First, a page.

Tariffs: America’s Oldest Tax Plan Revisited

In history class, I distinctly remember talking about tariffs. It’s usually something you learn about first especially in American history. The American revolutionaries were unhappy with the tariffs being put on their exports by the British. This is what the revolution started over to a degree. You might not remember what a tariff or tariffs are. The definition of tariff is: tax or duty to be paid on particular class of imports and exports. In other words, a tariff is a tax on imported or exported goods. Every country typically imports and exports goods and services. The goods that are typically exported are those in surplus in that country. The goods that are imported are those which are either cheaper or not in supply in that country. Tariffs have been long a part of the American economy. Tariffs have even long been a part of the government.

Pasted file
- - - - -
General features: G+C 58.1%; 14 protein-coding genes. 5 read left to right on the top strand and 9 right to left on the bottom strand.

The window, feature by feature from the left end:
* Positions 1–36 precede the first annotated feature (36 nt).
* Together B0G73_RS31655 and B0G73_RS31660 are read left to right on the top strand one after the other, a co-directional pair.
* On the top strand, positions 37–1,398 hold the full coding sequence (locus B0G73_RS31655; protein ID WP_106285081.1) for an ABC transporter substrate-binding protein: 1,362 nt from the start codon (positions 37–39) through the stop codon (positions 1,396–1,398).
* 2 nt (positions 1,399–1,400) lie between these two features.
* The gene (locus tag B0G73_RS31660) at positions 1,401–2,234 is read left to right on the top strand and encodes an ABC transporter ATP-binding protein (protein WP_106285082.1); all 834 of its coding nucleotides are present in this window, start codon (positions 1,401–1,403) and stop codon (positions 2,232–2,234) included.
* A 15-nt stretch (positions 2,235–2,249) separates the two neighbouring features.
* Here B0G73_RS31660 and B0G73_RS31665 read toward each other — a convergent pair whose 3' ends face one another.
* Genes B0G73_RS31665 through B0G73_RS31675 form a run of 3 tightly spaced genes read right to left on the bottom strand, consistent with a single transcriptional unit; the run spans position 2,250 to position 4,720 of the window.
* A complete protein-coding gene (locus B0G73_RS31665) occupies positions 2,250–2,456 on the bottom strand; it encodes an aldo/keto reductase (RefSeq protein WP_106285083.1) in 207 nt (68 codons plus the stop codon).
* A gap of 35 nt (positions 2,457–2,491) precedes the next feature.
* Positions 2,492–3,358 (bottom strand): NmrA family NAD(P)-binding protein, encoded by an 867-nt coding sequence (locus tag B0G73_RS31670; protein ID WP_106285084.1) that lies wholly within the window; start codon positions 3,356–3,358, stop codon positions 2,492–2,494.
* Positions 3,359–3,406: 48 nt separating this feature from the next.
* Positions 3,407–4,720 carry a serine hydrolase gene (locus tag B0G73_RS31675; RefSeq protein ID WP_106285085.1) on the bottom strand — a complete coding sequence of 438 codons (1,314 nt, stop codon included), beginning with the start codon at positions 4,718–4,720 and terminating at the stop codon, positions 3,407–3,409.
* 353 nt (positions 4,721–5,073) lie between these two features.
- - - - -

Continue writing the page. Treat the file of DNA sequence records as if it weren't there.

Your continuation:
In the post, I’m going to first review why tariffs were such an integral part of our nation’s history. Then I want to discuss how we went from a tariff based revenue system to the current system of income tax. After that I want to put forward an idea that seems to have been lost in time. The tariff in the United States was after the revolution used to fund the government. Almost as the sole source of income. Alexander Hamilton had designed the whole system. He set up and got funding for a series of lighthouses and inspection clerks up and down the Atlantic coast. There clerks were to inspect all incoming and outgoing goods. They also had to determine the tariff on each item. They were called Customs Officers. Hamilton became the Secretary of the Treasury and further install his government revenue engine on the back of the Tariff act of 1789. The act is simply explained in its first section:

“Whereas it is necessary for that support of government, for the discharge of the debts of the United States, and the encouragement and protection of manufactures, that duties be laid on goods, wares and merchandise:” — Section 1; Tariff Act of 1789